A pledge by the US central bank, the Federal Reserve, for a massive spending spree of all types of US debt failed to put the brake on the global stock market sell-off, suggesting that investors are looking for huge government spending programmes and not just market-calming initiatives by central banks.
Shares in the big two Irish banks and a handful of property shares played catch-up with the global market slump to post falls, taking stock of the fading hopes of a deal that would avoid Britain crashing out of the EU at the end of October.
Sterling steadied after initially posting further large losses on UK political fears but shares in Europe and the US were hit as the fallout of the US-China trade war extended to Chinese champion Huawei and the world’s chip makers for mobile phones.
Irish shares tapped a surprise early new year buying wave that sent the Iseq Overall index climbing 3%, reflecting huge gains for Bank of Ireland and housebuilder Glenveagh at the end of a week marked by global stock market tremors.
The Trump administration needs to deliver on a number of its campaign promises if the rally in the US stockmarkets — which, in turn, can boost European markets, including the Iseq — is to last. This month marks the 10th anniversary of the beginning of the global financial crisis that set off the Great Recession.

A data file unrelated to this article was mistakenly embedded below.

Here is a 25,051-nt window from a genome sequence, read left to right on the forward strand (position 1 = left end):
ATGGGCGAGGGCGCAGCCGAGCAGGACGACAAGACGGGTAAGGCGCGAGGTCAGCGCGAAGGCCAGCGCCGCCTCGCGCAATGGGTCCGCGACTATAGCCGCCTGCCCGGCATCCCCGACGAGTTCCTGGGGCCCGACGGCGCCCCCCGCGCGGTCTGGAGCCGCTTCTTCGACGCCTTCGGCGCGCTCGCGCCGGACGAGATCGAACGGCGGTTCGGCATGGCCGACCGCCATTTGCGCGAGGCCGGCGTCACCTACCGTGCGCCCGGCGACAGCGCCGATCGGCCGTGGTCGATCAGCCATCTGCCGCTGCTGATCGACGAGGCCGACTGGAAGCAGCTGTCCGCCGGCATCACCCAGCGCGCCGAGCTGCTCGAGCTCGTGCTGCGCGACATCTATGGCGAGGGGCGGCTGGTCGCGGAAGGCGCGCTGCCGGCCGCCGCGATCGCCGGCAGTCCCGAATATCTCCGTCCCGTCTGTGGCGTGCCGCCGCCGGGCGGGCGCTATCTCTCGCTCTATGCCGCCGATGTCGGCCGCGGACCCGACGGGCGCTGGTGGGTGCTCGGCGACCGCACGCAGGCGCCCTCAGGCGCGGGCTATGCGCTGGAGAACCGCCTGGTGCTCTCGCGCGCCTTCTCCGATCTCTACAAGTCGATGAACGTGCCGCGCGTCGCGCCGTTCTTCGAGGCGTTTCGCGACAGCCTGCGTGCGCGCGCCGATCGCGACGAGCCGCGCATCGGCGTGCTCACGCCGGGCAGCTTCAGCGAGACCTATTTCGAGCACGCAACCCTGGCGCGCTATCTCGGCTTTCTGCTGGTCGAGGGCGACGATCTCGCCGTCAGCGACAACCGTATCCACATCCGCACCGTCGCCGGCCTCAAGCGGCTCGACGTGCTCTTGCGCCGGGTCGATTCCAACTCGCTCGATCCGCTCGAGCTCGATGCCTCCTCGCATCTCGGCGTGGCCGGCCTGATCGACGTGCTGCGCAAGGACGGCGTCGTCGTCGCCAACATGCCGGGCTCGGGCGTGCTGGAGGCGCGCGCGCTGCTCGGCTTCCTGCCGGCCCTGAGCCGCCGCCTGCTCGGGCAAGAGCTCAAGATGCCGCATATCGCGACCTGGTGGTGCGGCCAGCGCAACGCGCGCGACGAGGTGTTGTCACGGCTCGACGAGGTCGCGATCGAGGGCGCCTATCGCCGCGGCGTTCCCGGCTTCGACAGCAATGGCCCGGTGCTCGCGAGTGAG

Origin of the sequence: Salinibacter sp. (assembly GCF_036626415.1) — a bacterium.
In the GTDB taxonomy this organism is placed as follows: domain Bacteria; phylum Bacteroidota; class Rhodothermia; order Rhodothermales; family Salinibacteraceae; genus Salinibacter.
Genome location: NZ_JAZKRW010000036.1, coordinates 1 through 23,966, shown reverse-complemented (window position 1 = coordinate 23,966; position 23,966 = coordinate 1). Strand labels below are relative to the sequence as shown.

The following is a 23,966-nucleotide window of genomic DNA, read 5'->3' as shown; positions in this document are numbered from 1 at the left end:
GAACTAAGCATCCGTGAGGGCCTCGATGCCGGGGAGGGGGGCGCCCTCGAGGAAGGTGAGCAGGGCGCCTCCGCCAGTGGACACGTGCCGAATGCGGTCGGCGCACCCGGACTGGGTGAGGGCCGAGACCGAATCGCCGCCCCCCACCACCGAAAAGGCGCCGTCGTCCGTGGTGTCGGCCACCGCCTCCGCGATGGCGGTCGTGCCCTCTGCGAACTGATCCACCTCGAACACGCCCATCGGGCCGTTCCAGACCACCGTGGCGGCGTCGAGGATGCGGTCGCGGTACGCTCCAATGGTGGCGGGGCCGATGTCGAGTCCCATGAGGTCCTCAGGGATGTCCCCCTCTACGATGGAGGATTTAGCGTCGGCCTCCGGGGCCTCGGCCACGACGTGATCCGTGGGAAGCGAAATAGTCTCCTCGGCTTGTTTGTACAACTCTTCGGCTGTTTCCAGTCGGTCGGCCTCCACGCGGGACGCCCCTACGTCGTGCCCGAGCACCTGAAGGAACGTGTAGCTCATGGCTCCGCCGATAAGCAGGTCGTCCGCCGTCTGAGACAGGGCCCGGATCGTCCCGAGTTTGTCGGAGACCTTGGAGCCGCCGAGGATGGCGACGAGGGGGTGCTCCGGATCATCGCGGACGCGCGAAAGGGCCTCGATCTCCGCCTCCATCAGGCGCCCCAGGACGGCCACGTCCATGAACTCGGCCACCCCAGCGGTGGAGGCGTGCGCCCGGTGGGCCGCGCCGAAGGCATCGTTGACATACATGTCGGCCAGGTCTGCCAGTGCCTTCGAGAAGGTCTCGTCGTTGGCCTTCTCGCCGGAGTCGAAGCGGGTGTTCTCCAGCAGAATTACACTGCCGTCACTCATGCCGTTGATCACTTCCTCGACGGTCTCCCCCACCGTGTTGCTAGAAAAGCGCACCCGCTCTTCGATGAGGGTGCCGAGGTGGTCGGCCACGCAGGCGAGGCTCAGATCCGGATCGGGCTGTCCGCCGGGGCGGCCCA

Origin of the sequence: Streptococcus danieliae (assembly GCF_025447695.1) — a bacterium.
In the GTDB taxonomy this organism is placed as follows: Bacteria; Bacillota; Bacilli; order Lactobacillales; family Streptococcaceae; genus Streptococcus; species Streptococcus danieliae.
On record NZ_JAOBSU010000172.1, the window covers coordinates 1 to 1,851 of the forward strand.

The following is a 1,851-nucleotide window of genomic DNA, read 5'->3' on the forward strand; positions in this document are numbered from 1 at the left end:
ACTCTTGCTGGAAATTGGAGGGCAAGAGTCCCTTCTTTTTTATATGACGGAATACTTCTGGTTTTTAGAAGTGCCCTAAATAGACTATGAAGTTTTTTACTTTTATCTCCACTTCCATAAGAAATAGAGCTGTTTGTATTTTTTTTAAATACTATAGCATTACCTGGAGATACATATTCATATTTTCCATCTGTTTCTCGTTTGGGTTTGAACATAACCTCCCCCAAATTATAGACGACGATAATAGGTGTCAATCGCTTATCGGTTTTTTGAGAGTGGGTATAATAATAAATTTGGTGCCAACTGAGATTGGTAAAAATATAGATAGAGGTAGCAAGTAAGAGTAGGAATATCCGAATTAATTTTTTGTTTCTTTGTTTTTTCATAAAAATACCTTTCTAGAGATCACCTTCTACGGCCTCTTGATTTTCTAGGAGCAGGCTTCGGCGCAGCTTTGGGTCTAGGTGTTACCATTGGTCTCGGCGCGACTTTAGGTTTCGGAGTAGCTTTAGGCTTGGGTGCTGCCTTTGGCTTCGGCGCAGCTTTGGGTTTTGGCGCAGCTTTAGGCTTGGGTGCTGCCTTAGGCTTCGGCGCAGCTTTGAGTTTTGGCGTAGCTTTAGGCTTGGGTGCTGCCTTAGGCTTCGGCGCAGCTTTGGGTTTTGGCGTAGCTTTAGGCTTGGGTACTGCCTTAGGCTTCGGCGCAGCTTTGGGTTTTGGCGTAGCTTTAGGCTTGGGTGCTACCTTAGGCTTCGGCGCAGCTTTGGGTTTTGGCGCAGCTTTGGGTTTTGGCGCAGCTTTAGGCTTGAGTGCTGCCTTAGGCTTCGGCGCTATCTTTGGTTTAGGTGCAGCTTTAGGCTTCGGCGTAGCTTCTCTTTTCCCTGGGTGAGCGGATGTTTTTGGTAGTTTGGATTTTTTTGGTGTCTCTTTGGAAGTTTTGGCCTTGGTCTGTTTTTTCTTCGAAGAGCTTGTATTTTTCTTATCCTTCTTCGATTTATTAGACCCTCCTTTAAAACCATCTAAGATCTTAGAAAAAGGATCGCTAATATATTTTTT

Irish investors have been warned off from increasing their bets on overvalued Irish and global shares because the risks posed by President Donald Trump cutting US corporation taxes and by Brexit-driven choppy currency markets for Ireland’s economy are just too great.
Stock markets investors should avoid Europe-wide shares for the time being, Merion Capital has warned, though a very small handful of Irish companies, including Fyffes and Irish Residential Properties REIT, may offer some shelter from further storms ahead.
Irish taxpayers were among the biggest losers yesterday as the fallout from the UK’s decision to leave the EU upended global markets and wiped more than €260m off the value of the State’s shareholding in Irish banks.
The debate over whether the UK will exit the EU has switched dramatically to the potential gains for some Irish shareholders and most Irish exporters should the so-called ‘Bremain’ side win the looming UK vote on EU membership on June 23.
Banks will face extensive scrutiny of their mortgage loan books and have to justify more clearly the way they deal with distressed borrowers in arrears in the Programme of Government struck between Fine Gael and the Independent Alliance.